Any seasoned professor has a bag of tricks. When they walk into a room at the start of the term, they know what to expect and how they’ll handle the unexpected. That is part of learning the job.
But when that same professor offers that same class in an online classroom, some of the tricks of the trade need to change. Mad skills with the overhead projector aren’t going to translate.
In a Blackboard classroom, the savvy professor learns how to master the 4-in-1 tool suite that encompasses discussion boards, journals, blogs, and wikis. Know these tools, and you’ll be well on your way toward full ninja status. Each of these tools is very similar in how they look and feel to the students and how they are graded, but each has a special purpose. Get that purpose wrong and the tool will undermine the course; get it right, and your course success will be the envy of your department.
First, you need to understand that the only difference among the four tools is how the system handles the default permissions and editing. The distinction between a blog and a journal, for example, is who can see it. With a blog, the whole class can read the postings; a journal is locked down to only the professor and the student. A discussion board allows threaded conversations like a blog, but they are designed for give-and-take conversations; whereas blogs encourage the “presentation and response” model simply by the way replies show up on the screen. A wiki will track student activity like all three other tools, but it allows all the students in a class or group to be editing the same document over time. Here is a table you can use to match your tool to your need:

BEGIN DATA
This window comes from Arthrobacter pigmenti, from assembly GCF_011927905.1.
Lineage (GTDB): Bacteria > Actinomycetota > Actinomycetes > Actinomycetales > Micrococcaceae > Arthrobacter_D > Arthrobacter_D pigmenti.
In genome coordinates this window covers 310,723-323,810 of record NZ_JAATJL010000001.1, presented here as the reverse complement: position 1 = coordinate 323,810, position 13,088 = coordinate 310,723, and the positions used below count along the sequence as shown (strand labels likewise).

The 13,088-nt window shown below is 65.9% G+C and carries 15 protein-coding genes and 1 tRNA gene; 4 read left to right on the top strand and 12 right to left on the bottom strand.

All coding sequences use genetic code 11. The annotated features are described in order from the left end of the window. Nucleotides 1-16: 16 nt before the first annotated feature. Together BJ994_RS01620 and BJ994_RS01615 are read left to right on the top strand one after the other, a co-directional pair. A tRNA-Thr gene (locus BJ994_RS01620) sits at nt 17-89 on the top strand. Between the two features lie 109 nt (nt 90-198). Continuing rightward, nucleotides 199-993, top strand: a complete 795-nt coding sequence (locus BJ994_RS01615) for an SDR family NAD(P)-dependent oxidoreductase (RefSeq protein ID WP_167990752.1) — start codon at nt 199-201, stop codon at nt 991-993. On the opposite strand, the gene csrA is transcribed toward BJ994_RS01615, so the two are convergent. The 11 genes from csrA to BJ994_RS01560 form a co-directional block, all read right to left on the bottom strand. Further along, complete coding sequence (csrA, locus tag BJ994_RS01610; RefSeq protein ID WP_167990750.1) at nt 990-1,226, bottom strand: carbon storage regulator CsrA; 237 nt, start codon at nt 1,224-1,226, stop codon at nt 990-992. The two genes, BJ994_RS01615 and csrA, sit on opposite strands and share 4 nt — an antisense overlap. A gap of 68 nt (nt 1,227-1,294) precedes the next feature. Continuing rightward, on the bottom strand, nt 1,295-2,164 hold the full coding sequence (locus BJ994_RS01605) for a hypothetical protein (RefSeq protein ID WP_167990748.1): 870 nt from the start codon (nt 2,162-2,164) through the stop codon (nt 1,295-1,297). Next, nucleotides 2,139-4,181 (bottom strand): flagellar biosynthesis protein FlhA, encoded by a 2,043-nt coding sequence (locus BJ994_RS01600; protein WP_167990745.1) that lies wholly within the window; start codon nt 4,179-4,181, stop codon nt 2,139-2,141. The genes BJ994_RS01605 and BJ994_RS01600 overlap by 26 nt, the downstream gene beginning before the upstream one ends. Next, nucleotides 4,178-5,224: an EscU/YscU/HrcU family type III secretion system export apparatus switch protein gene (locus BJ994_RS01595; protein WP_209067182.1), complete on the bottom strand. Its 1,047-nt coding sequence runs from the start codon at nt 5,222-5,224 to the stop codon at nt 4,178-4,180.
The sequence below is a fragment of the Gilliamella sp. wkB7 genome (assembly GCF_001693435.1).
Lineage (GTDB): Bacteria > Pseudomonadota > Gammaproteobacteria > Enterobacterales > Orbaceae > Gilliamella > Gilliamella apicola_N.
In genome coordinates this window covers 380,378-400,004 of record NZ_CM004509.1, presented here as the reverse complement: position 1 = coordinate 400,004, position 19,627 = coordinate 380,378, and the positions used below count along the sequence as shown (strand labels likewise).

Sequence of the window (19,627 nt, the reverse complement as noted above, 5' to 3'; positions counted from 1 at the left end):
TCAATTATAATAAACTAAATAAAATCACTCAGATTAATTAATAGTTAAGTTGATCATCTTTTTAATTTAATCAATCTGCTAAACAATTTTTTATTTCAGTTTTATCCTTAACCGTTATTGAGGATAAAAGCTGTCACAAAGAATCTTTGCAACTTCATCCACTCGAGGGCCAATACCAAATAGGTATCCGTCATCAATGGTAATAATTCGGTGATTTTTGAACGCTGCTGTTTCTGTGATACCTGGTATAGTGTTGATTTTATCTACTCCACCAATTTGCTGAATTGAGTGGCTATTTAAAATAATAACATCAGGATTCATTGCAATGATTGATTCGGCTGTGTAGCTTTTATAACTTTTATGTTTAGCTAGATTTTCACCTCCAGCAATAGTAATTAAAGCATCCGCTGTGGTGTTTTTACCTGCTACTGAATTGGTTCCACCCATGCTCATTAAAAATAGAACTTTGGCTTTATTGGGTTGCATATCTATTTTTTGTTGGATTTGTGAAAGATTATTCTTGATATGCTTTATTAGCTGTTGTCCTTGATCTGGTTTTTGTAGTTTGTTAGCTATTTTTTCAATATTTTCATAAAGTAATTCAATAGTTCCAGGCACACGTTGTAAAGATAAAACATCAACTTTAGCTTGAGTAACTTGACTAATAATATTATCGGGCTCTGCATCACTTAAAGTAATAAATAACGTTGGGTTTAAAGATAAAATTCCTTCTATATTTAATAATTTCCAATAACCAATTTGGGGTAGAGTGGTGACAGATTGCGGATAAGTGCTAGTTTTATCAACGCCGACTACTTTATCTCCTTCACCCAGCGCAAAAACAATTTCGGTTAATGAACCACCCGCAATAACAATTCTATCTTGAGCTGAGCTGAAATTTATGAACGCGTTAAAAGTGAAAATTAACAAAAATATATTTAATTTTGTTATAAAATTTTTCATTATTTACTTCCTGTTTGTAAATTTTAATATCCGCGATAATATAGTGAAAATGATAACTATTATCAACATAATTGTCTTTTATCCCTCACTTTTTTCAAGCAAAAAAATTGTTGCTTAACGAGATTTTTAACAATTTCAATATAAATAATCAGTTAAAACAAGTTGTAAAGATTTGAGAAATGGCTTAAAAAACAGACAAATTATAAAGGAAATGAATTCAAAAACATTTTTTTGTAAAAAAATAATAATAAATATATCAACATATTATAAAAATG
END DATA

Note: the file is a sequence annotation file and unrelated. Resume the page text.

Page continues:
|Tool||Good For||Bad For||Avoid||Encourage||Example|
|Discussion Boards||Case studies, debate topics, subjective topics.||Questions with a limited number of responses (eg: yes/no, list the main points of a chapter, etc.).||Requiring each student to start a thread. Minimum word count in thread.||Topical threads. Substantive postings that “advance the discussion.”||“What is the most important right in the Bill of Rights and why?”|
|Blogs||Checking student understanding and allowing it to be evaluated by peer responses.||Topics that rely on the give-and-take of ideas.||Personal topics.||Students to submit “projects” this way. Visuals, video anywhere threads, and other interactive elements will encourage class interaction.||“Write 250 words on your favorite right in the Bill of Rights. Include three sources and a modern example of why it is important.”|
|Wikis||Demonstrating class understanding of fundamental concepts of the class, setting ground rules, encouraging teamwork and interaction.||Issues tied directly to strong opinion.||Requiring each student to participate in every Wiki entry.||Open-minded participation. Regular review of the Wiki area.||“Define the following terms as we agree to use them this semester: Freedom, citizenship, obligation.”|
|Journals||Tracking individual student learning and understanding of important concepts. Encouraging text reading and other course material use.||Any kind of interaction with other students.||Grading journals as if they are summative events. They are fundamentally formative and will illustrate emerging knowledge, not crystalized knowledge.||Students to post regularly, to go back and comment on their earlier postings when they have something to add later.||“Each week, list three things you learned from being in this class. Periodically go over your previous weeks’ postings to see if your understanding of concepts has evolved or changed.|